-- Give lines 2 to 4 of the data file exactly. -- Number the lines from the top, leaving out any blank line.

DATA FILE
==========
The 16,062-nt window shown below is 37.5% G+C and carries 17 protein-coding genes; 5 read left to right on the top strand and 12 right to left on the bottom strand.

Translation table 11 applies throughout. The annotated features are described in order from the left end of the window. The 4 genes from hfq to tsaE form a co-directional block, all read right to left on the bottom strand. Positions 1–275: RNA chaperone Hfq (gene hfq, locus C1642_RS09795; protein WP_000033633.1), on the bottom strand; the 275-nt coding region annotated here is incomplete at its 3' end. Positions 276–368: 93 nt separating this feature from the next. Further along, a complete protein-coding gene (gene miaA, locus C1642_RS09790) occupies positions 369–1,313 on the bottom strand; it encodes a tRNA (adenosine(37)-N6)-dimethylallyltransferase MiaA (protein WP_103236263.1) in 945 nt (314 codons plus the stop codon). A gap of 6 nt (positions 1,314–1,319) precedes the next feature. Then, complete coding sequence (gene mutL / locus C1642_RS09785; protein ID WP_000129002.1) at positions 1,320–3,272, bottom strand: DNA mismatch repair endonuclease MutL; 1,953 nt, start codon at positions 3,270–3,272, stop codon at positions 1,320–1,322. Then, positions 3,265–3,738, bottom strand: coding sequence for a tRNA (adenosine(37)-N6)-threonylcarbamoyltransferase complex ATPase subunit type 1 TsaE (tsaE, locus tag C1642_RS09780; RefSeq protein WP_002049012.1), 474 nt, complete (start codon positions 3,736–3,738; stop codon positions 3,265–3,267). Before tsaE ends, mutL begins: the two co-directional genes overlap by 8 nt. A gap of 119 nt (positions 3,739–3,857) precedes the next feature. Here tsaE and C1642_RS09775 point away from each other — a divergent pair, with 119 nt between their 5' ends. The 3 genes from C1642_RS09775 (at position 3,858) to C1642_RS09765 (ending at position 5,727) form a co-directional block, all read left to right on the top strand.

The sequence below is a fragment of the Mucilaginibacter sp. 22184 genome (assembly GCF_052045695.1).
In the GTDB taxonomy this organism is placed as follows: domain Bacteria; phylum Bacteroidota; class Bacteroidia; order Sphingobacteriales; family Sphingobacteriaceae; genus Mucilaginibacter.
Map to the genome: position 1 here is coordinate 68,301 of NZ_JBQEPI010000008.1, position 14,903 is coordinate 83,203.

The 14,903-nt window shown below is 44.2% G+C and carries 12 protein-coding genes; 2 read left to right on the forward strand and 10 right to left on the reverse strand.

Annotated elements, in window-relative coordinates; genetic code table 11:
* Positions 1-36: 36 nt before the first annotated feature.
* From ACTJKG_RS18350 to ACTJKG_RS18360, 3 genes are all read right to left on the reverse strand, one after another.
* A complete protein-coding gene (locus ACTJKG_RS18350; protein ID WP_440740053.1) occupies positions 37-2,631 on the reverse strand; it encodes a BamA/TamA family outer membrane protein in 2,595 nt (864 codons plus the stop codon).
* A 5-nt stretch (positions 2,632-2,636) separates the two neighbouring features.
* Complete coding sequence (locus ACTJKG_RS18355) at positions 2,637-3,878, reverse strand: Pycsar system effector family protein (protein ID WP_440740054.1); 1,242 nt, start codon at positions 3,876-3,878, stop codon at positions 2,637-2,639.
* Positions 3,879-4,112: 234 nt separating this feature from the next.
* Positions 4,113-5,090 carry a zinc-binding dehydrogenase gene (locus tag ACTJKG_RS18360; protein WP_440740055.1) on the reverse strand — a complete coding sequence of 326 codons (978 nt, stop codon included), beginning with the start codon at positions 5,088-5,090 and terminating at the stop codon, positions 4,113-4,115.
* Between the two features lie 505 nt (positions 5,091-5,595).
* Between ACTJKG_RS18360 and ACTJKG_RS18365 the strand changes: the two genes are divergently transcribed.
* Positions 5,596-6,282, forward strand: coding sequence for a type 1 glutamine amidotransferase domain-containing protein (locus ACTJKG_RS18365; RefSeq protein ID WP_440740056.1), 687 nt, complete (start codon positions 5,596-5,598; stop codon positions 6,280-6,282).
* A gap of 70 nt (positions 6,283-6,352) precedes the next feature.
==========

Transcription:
Translation table 11 applies throughout. The annotated features are described in order from the left end of the window. The 4 genes from hfq to tsaE form a co-directional block, all read right to left on the bottom strand. Positions 1–275: RNA chaperone Hfq (gene hfq, locus C1642_RS09795; protein WP_000033633.1), on the bottom strand; the 275-nt coding region annotated here is incomplete at its 3' end. Positions 276–368: 93 nt separating this feature from the next. Further along, a complete protein-coding gene (gene miaA, locus C1642_RS09790) occupies positions 369–1,313 on the bottom strand; it encodes a tRNA (adenosine(37)-N6)-dimethylallyltransferase MiaA (protein WP_103236263.1) in 945 nt (314 codons plus the stop codon). A gap of 6 nt (positions 1,314–1,319) precedes the next feature. Then, complete coding sequence (gene mutL / locus C1642_RS09785; protein ID WP_000129002.1) at positions 1,320–3,272, bottom strand: DNA mismatch repair endonuclease MutL; 1,953 nt, start codon at positions 3,270–3,272, stop codon at positions 1,320–1,322. Then, positions 3,265–3,738, bottom strand: coding sequence for a tRNA (adenosine(37)-N6)-threonylcarbamoyltransferase complex ATPase subunit type 1 TsaE (tsaE, locus tag C1642_RS09780; RefSeq protein WP_002049012.1), 474 nt, complete (start codon positions 3,736–3,738; stop codon positions 3,265–3,267). Before tsaE ends, mutL begins: the two co-directional genes overlap by 8 nt. A gap of 119 nt (positions 3,739–3,857) precedes the next feature. Here tsaE and C1642_RS09775 point away from each other — a divergent pair, with 119 nt between their 5' ends. The 3 genes from C1642_RS09775 (at position 3,858) to C1642_RS09765 (ending at position 5,727) form a co-directional block, all read left to right on the top strand.

The sequence below is a fragment of the Mucilaginibacter sp. 22184 genome (assembly GCF_052045695.1).
In the GTDB taxonomy this organism is placed as follows: domain Bacteria; phylum Bacteroidota; class Bacteroidia; order Sphingobacteriales; family Sphingobacteriaceae; genus Mucilaginibacter.